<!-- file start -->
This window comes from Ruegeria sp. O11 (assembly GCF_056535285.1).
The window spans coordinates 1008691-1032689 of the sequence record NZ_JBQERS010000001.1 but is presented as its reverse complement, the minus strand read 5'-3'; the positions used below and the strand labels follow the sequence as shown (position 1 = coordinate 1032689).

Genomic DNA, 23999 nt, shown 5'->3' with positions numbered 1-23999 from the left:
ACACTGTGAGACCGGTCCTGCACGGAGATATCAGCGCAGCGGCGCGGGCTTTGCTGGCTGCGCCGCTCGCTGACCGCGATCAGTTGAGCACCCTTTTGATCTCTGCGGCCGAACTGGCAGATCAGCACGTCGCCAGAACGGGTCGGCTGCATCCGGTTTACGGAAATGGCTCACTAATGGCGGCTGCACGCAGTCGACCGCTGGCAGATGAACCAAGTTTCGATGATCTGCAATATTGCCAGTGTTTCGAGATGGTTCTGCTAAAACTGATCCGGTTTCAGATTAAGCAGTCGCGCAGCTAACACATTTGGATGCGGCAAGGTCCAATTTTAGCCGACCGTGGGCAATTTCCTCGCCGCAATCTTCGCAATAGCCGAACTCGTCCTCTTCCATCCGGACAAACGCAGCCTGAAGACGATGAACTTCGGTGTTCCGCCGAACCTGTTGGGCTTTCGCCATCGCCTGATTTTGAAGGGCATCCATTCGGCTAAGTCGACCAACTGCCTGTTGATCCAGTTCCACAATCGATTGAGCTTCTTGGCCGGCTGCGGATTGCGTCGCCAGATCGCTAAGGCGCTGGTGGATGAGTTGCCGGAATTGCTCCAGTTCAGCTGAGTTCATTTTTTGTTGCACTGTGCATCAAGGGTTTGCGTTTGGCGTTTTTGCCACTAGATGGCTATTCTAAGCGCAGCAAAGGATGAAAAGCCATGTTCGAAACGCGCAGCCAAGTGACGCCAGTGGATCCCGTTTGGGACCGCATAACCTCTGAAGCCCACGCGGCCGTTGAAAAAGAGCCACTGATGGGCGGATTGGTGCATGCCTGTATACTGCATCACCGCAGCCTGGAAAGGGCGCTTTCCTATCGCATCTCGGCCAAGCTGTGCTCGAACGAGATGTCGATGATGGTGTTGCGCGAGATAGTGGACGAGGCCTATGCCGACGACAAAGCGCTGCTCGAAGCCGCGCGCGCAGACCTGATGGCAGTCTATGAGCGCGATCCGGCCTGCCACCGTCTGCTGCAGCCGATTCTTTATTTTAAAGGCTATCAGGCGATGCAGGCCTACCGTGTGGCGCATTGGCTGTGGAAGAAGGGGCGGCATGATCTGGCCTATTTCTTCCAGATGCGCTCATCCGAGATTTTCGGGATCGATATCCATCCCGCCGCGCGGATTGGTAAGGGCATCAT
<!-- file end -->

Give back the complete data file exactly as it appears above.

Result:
This window comes from Ruegeria sp. O11 (assembly GCF_056535285.1).
The window spans coordinates 1008691-1032689 of the sequence record NZ_JBQERS010000001.1 but is presented as its reverse complement, the minus strand read 5'-3'; the positions used below and the strand labels follow the sequence as shown (position 1 = coordinate 1032689).

Genomic DNA, 23999 nt, shown 5'->3' with positions numbered 1-23999 from the left:
ACACTGTGAGACCGGTCCTGCACGGAGATATCAGCGCAGCGGCGCGGGCTTTGCTGGCTGCGCCGCTCGCTGACCGCGATCAGTTGAGCACCCTTTTGATCTCTGCGGCCGAACTGGCAGATCAGCACGTCGCCAGAACGGGTCGGCTGCATCCGGTTTACGGAAATGGCTCACTAATGGCGGCTGCACGCAGTCGACCGCTGGCAGATGAACCAAGTTTCGATGATCTGCAATATTGCCAGTGTTTCGAGATGGTTCTGCTAAAACTGATCCGGTTTCAGATTAAGCAGTCGCGCAGCTAACACATTTGGATGCGGCAAGGTCCAATTTTAGCCGACCGTGGGCAATTTCCTCGCCGCAATCTTCGCAATAGCCGAACTCGTCCTCTTCCATCCGGACAAACGCAGCCTGAAGACGATGAACTTCGGTGTTCCGCCGAACCTGTTGGGCTTTCGCCATCGCCTGATTTTGAAGGGCATCCATTCGGCTAAGTCGACCAACTGCCTGTTGATCCAGTTCCACAATCGATTGAGCTTCTTGGCCGGCTGCGGATTGCGTCGCCAGATCGCTAAGGCGCTGGTGGATGAGTTGCCGGAATTGCTCCAGTTCAGCTGAGTTCATTTTTTGTTGCACTGTGCATCAAGGGTTTGCGTTTGGCGTTTTTGCCACTAGATGGCTATTCTAAGCGCAGCAAAGGATGAAAAGCCATGTTCGAAACGCGCAGCCAAGTGACGCCAGTGGATCCCGTTTGGGACCGCATAACCTCTGAAGCCCACGCGGCCGTTGAAAAAGAGCCACTGATGGGCGGATTGGTGCATGCCTGTATACTGCATCACCGCAGCCTGGAAAGGGCGCTTTCCTATCGCATCTCGGCCAAGCTGTGCTCGAACGAGATGTCGATGATGGTGTTGCGCGAGATAGTGGACGAGGCCTATGCCGACGACAAAGCGCTGCTCGAAGCCGCGCGCGCAGACCTGATGGCAGTCTATGAGCGCGATCCGGCCTGCCACCGTCTGCTGCAGCCGATTCTTTATTTTAAAGGCTATCAGGCGATGCAGGCCTACCGTGTGGCGCATTGGCTGTGGAAGAAGGGGCGGCATGATCTGGCCTATTTCTTCCAGATGCGCTCATCCGAGATTTTCGGGATCGATATCCATCCCGCCGCGCGGATTGGTAAGGGCATCAT